depends on how often	two schedules clash).

       $bool = isleap($year);
	   Returns wheather given year is leap year or not. Returns true if it
	   is, false otherwise.

       $hash = uthash($time[, $life]);
	   Create schedule structure from given	UNIX time. Optionally, you can
	   also	set the	duration of created schedule (which defaults to	0).

       @time = localtime($time);
	   Converts a time as returned by the time function to a 11-element
	   array with the time analyzed	for the	local time zone.

	   Except for appended 10th and	11th element, this is compatible with
	   built-in localtime.

	   Appended 2 elements (10th and 11th) are "week of the	month" and
	   "occurence in the month", both in 1-indexed style.

       @list = expand($expr, \@fill);
	   Function to expand given crontab(5)-like expression to the list of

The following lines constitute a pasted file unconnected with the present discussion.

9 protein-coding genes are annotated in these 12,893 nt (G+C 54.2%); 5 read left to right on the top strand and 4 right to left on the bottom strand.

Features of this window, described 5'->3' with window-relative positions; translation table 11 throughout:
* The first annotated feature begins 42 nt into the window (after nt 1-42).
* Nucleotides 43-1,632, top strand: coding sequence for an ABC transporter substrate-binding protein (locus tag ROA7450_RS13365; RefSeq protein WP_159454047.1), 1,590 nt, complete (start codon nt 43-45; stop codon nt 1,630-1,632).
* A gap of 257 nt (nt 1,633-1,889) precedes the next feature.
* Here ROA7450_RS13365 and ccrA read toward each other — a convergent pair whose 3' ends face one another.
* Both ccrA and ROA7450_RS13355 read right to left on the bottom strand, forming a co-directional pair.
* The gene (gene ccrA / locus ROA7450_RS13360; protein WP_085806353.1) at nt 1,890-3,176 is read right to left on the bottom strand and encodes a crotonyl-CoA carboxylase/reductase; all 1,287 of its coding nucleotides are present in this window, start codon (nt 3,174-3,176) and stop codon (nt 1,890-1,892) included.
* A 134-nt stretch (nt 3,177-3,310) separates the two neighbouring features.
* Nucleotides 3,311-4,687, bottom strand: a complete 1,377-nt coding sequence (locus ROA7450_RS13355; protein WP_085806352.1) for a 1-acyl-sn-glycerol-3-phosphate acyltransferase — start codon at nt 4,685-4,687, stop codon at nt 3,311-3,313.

matching values. \@fill is used to expand wildcard.

SCHEDULE STRUCTURE
       Below is	a structure of schedule	used in	this library:

	   life	=> duration of the schedule (in	second)
	   t_mh	=> minute of the hour
	   t_hd	=> hour	of the day
	   t_dm	=> day of the month
	   t_my	=> month of the	year
	   t_yt	=> year	(of the	time)
	   t_dw	=> day of the week
	   t_wm	=> week	of the month
	   t_om	=> occurrence in the month

       As you can see, this is a simple	hashtable. And for all t_* entries,
       crontab(5)-like notation	is supported. For this notation, please
       consult crontab(5) manpage.

       Next goes some examples.	To make	description short, I stripped the text
       "Schedule lasting for an	hour, starting from midnight" off from each
       description. Please assume that when reading.